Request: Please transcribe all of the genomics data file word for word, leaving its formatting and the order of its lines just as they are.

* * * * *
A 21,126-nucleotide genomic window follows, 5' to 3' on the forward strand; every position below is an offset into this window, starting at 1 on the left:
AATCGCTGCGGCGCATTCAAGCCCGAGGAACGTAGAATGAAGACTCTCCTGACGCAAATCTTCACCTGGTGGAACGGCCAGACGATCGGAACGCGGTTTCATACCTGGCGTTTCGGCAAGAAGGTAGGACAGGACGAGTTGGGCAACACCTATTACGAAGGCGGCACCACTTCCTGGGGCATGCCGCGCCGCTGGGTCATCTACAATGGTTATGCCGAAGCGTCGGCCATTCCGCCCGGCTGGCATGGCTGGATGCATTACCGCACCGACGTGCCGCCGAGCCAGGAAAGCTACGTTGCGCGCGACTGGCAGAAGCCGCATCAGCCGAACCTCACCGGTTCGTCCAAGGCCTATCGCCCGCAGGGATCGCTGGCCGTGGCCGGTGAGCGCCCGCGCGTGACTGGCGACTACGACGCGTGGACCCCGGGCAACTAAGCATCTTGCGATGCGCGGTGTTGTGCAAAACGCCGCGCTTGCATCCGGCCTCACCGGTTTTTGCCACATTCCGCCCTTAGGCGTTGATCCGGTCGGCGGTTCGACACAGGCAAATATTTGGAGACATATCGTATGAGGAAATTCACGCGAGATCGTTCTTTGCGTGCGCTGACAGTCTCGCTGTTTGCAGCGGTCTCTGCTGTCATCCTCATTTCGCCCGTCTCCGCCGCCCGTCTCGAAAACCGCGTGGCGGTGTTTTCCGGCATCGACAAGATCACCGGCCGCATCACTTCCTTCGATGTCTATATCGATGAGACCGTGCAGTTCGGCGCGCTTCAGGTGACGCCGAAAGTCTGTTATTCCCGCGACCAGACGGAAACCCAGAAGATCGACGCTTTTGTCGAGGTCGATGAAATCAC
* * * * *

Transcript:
A 21,126-nucleotide genomic window follows, 5' to 3' on the forward strand; every position below is an offset into this window, starting at 1 on the left:
AATCGCTGCGGCGCATTCAAGCCCGAGGAACGTAGAATGAAGACTCTCCTGACGCAAATCTTCACCTGGTGGAACGGCCAGACGATCGGAACGCGGTTTCATACCTGGCGTTTCGGCAAGAAGGTAGGACAGGACGAGTTGGGCAACACCTATTACGAAGGCGGCACCACTTCCTGGGGCATGCCGCGCCGCTGGGTCATCTACAATGGTTATGCCGAAGCGTCGGCCATTCCGCCCGGCTGGCATGGCTGGATGCATTACCGCACCGACGTGCCGCCGAGCCAGGAAAGCTACGTTGCGCGCGACTGGCAGAAGCCGCATCAGCCGAACCTCACCGGTTCGTCCAAGGCCTATCGCCCGCAGGGATCGCTGGCCGTGGCCGGTGAGCGCCCGCGCGTGACTGGCGACTACGACGCGTGGACCCCGGGCAACTAAGCATCTTGCGATGCGCGGTGTTGTGCAAAACGCCGCGCTTGCATCCGGCCTCACCGGTTTTTGCCACATTCCGCCCTTAGGCGTTGATCCGGTCGGCGGTTCGACACAGGCAAATATTTGGAGACATATCGTATGAGGAAATTCACGCGAGATCGTTCTTTGCGTGCGCTGACAGTCTCGCTGTTTGCAGCGGTCTCTGCTGTCATCCTCATTTCGCCCGTCTCCGCCGCCCGTCTCGAAAACCGCGTGGCGGTGTTTTCCGGCATCGACAAGATCACCGGCCGCATCACTTCCTTCGATGTCTATATCGATGAGACCGTGCAGTTCGGCGCGCTTCAGGTGACGCCGAAAGTCTGTTATTCCCGCGACCAGACGGAAACCCAGAAGATCGACGCTTTTGTCGAGGTCGATGAAATCAC